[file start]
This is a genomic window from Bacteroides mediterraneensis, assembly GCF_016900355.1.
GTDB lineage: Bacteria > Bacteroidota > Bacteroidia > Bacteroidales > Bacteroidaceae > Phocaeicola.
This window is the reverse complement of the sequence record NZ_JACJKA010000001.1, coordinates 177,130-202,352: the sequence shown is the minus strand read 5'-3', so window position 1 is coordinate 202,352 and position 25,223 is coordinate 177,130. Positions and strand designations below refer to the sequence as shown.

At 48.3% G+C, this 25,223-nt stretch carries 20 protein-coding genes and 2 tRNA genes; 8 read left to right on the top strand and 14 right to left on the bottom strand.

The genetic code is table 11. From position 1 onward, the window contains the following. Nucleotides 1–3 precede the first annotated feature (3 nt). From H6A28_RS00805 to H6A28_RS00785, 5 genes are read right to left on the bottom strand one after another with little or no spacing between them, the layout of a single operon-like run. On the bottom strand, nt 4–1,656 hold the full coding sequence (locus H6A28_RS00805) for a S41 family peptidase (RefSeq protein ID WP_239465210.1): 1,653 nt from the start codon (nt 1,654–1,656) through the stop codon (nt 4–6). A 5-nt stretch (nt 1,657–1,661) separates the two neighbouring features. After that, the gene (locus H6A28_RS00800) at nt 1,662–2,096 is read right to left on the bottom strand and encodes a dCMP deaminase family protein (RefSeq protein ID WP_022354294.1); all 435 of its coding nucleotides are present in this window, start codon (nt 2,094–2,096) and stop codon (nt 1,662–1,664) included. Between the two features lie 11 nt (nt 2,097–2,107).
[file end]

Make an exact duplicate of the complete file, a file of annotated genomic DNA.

This is a genomic window from Bacteroides mediterraneensis, assembly GCF_016900355.1.
GTDB lineage: Bacteria > Bacteroidota > Bacteroidia > Bacteroidales > Bacteroidaceae > Phocaeicola.
This window is the reverse complement of the sequence record NZ_JACJKA010000001.1, coordinates 177,130-202,352: the sequence shown is the minus strand read 5'-3', so window position 1 is coordinate 202,352 and position 25,223 is coordinate 177,130. Positions and strand designations below refer to the sequence as shown.

At 48.3% G+C, this 25,223-nt stretch carries 20 protein-coding genes and 2 tRNA genes; 8 read left to right on the top strand and 14 right to left on the bottom strand.

The genetic code is table 11. From position 1 onward, the window contains the following. Nucleotides 1–3 precede the first annotated feature (3 nt). From H6A28_RS00805 to H6A28_RS00785, 5 genes are read right to left on the bottom strand one after another with little or no spacing between them, the layout of a single operon-like run. On the bottom strand, nt 4–1,656 hold the full coding sequence (locus H6A28_RS00805) for a S41 family peptidase (RefSeq protein ID WP_239465210.1): 1,653 nt from the start codon (nt 1,654–1,656) through the stop codon (nt 4–6). A 5-nt stretch (nt 1,657–1,661) separates the two neighbouring features. After that, the gene (locus H6A28_RS00800) at nt 1,662–2,096 is read right to left on the bottom strand and encodes a dCMP deaminase family protein (RefSeq protein ID WP_022354294.1); all 435 of its coding nucleotides are present in this window, start codon (nt 2,094–2,096) and stop codon (nt 1,662–1,664) included. Between the two features lie 11 nt (nt 2,097–2,107).